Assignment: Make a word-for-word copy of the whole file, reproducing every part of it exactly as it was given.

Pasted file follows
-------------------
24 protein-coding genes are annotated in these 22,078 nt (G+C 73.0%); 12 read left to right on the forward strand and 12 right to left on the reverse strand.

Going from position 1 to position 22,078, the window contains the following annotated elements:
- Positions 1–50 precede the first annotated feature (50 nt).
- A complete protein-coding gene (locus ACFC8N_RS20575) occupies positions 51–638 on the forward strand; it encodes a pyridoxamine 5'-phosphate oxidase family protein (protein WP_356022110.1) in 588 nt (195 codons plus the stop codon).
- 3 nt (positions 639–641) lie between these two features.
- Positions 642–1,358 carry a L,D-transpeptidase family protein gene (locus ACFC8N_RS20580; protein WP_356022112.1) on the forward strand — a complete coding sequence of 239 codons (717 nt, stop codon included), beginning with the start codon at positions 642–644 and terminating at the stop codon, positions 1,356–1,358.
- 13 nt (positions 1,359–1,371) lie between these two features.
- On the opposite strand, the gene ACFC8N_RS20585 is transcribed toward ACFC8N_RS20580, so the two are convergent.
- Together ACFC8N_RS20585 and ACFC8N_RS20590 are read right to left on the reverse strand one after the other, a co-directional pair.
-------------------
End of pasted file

24 protein-coding genes are annotated in these 22,078 nt (G+C 73.0%); 12 read left to right on the forward strand and 12 right to left on the reverse strand.

Going from position 1 to position 22,078, the window contains the following annotated elements:
- Positions 1–50 precede the first annotated feature (50 nt).
- A complete protein-coding gene (locus ACFC8N_RS20575) occupies positions 51–638 on the forward strand; it encodes a pyridoxamine 5'-phosphate oxidase family protein (protein WP_356022110.1) in 588 nt (195 codons plus the stop codon).
- 3 nt (positions 639–641) lie between these two features.
- Positions 642–1,358 carry a L,D-transpeptidase family protein gene (locus ACFC8N_RS20580; protein WP_356022112.1) on the forward strand — a complete coding sequence of 239 codons (717 nt, stop codon included), beginning with the start codon at positions 642–644 and terminating at the stop codon, positions 1,356–1,358.
- 13 nt (positions 1,359–1,371) lie between these two features.
- On the opposite strand, the gene ACFC8N_RS20585 is transcribed toward ACFC8N_RS20580, so the two are convergent.
- Together ACFC8N_RS20585 and ACFC8N_RS20590 are read right to left on the reverse strand one after the other, a co-directional pair.